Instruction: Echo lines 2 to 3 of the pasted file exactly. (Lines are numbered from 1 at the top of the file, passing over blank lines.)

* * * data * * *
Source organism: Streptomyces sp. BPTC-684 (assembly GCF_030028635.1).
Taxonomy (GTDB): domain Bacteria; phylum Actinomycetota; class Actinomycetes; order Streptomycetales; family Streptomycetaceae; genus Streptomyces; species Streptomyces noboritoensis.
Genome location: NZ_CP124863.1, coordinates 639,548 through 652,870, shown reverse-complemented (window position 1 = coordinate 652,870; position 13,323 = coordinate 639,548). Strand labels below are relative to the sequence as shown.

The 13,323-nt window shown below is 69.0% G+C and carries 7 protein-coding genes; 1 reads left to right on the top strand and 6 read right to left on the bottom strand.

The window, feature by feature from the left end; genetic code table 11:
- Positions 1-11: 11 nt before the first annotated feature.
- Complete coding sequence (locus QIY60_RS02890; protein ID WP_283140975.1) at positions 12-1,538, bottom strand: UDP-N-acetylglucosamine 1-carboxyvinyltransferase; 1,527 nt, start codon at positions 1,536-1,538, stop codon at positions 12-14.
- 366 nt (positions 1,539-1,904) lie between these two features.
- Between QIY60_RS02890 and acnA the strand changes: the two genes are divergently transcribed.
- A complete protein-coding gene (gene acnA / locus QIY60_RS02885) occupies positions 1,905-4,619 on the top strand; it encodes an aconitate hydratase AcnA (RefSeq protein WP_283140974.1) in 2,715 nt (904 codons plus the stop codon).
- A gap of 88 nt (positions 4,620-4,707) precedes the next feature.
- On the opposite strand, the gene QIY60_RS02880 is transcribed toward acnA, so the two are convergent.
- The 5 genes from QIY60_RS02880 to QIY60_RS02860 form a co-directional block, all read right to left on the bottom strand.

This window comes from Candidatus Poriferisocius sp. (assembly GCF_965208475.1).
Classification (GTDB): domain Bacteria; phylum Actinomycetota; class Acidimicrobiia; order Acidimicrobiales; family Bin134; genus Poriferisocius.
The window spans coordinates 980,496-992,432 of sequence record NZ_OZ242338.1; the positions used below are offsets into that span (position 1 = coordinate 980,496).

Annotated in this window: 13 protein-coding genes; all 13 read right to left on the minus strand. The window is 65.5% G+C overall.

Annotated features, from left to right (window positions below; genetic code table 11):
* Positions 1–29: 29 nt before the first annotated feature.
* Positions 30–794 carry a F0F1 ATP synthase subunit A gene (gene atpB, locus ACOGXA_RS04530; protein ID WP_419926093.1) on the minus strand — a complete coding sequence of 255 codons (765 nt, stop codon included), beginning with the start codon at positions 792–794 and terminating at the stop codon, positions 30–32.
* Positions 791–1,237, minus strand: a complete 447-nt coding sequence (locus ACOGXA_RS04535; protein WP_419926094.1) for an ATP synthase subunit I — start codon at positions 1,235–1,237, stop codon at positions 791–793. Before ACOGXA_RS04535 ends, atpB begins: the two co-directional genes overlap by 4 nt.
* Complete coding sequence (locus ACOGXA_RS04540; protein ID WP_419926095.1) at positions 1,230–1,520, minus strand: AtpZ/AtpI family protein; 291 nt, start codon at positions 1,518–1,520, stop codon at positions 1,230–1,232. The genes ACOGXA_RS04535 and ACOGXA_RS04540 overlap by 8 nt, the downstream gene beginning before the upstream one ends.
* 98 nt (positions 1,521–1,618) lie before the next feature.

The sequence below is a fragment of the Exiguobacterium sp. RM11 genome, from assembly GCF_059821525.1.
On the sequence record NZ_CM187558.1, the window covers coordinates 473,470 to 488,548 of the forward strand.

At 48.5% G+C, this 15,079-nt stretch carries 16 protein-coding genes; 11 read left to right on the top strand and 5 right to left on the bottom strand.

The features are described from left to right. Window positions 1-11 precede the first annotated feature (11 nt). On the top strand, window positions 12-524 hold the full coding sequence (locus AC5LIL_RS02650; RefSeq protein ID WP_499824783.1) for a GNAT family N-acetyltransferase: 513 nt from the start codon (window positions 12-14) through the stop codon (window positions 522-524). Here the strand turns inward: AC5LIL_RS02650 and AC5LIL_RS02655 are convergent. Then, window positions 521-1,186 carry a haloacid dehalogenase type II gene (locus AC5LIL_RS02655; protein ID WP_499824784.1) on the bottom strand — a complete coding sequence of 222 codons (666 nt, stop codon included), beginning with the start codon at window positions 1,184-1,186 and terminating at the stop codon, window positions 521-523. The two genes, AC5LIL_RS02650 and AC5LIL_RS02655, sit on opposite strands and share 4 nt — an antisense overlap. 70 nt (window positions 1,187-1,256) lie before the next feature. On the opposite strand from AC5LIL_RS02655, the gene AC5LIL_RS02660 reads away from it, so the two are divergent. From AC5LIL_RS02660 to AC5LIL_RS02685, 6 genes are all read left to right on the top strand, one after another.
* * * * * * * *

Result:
Taxonomy (GTDB): domain Bacteria; phylum Actinomycetota; class Actinomycetes; order Streptomycetales; family Streptomycetaceae; genus Streptomyces; species Streptomyces noboritoensis.
Genome location: NZ_CP124863.1, coordinates 639,548 through 652,870, shown reverse-complemented (window position 1 = coordinate 652,870; position 13,323 = coordinate 639,548). Strand labels below are relative to the sequence as shown.